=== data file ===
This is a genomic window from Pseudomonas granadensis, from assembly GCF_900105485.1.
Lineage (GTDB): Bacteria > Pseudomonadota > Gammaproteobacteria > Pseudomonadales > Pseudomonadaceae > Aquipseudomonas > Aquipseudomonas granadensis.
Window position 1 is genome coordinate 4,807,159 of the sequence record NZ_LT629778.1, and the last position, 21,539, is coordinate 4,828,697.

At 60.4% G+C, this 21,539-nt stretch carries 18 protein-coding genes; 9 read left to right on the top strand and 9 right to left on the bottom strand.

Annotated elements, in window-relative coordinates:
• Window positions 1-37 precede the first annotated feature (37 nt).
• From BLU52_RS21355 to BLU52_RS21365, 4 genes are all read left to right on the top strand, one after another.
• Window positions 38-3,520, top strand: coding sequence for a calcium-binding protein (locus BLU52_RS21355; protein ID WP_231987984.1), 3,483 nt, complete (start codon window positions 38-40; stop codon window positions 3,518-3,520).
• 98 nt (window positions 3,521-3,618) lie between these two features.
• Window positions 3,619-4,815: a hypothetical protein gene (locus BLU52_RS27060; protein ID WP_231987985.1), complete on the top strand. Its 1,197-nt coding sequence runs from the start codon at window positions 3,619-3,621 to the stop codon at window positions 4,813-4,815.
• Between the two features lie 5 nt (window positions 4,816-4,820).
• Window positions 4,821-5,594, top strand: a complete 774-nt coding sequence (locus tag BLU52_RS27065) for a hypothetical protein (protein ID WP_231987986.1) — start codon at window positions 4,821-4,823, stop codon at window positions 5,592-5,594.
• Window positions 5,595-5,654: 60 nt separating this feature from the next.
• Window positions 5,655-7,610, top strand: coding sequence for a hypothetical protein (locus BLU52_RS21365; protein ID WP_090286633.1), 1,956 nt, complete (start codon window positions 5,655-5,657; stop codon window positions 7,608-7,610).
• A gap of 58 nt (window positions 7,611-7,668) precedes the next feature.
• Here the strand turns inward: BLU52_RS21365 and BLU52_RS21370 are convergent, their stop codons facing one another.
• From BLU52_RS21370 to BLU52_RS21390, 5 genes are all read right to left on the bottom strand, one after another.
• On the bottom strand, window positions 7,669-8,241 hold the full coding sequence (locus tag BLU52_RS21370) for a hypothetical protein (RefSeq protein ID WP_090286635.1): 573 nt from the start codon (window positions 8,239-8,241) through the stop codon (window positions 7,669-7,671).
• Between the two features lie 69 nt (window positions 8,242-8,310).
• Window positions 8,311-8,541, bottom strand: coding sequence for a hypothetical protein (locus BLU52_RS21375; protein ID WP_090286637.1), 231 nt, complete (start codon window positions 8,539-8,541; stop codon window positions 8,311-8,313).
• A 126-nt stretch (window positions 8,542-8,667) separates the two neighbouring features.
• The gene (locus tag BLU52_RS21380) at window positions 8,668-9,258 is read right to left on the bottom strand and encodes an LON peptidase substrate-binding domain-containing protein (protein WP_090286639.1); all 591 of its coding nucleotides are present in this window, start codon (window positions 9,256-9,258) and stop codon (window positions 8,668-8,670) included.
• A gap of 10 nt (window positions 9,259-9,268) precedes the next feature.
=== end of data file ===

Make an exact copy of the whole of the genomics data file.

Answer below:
This is a genomic window from Pseudomonas granadensis, from assembly GCF_900105485.1.
Lineage (GTDB): Bacteria > Pseudomonadota > Gammaproteobacteria > Pseudomonadales > Pseudomonadaceae > Aquipseudomonas > Aquipseudomonas granadensis.
Window position 1 is genome coordinate 4,807,159 of the sequence record NZ_LT629778.1, and the last position, 21,539, is coordinate 4,828,697.

At 60.4% G+C, this 21,539-nt stretch carries 18 protein-coding genes; 9 read left to right on the top strand and 9 right to left on the bottom strand.

Annotated elements, in window-relative coordinates:
• Window positions 1-37 precede the first annotated feature (37 nt).
• From BLU52_RS21355 to BLU52_RS21365, 4 genes are all read left to right on the top strand, one after another.
• Window positions 38-3,520, top strand: coding sequence for a calcium-binding protein (locus BLU52_RS21355; protein ID WP_231987984.1), 3,483 nt, complete (start codon window positions 38-40; stop codon window positions 3,518-3,520).
• 98 nt (window positions 3,521-3,618) lie between these two features.
• Window positions 3,619-4,815: a hypothetical protein gene (locus BLU52_RS27060; protein ID WP_231987985.1), complete on the top strand. Its 1,197-nt coding sequence runs from the start codon at window positions 3,619-3,621 to the stop codon at window positions 4,813-4,815.
• Between the two features lie 5 nt (window positions 4,816-4,820).
• Window positions 4,821-5,594, top strand: a complete 774-nt coding sequence (locus tag BLU52_RS27065) for a hypothetical protein (protein ID WP_231987986.1) — start codon at window positions 4,821-4,823, stop codon at window positions 5,592-5,594.
• Window positions 5,595-5,654: 60 nt separating this feature from the next.
• Window positions 5,655-7,610, top strand: coding sequence for a hypothetical protein (locus BLU52_RS21365; protein ID WP_090286633.1), 1,956 nt, complete (start codon window positions 5,655-5,657; stop codon window positions 7,608-7,610).
• A gap of 58 nt (window positions 7,611-7,668) precedes the next feature.
• Here the strand turns inward: BLU52_RS21365 and BLU52_RS21370 are convergent, their stop codons facing one another.
• From BLU52_RS21370 to BLU52_RS21390, 5 genes are all read right to left on the bottom strand, one after another.
• On the bottom strand, window positions 7,669-8,241 hold the full coding sequence (locus tag BLU52_RS21370) for a hypothetical protein (RefSeq protein ID WP_090286635.1): 573 nt from the start codon (window positions 8,239-8,241) through the stop codon (window positions 7,669-7,671).
• Between the two features lie 69 nt (window positions 8,242-8,310).
• Window positions 8,311-8,541, bottom strand: coding sequence for a hypothetical protein (locus BLU52_RS21375; protein ID WP_090286637.1), 231 nt, complete (start codon window positions 8,539-8,541; stop codon window positions 8,311-8,313).
• A 126-nt stretch (window positions 8,542-8,667) separates the two neighbouring features.
• The gene (locus tag BLU52_RS21380) at window positions 8,668-9,258 is read right to left on the bottom strand and encodes an LON peptidase substrate-binding domain-containing protein (protein WP_090286639.1); all 591 of its coding nucleotides are present in this window, start codon (window positions 9,256-9,258) and stop codon (window positions 8,668-8,670) included.
• A gap of 10 nt (window positions 9,259-9,268) precedes the next feature.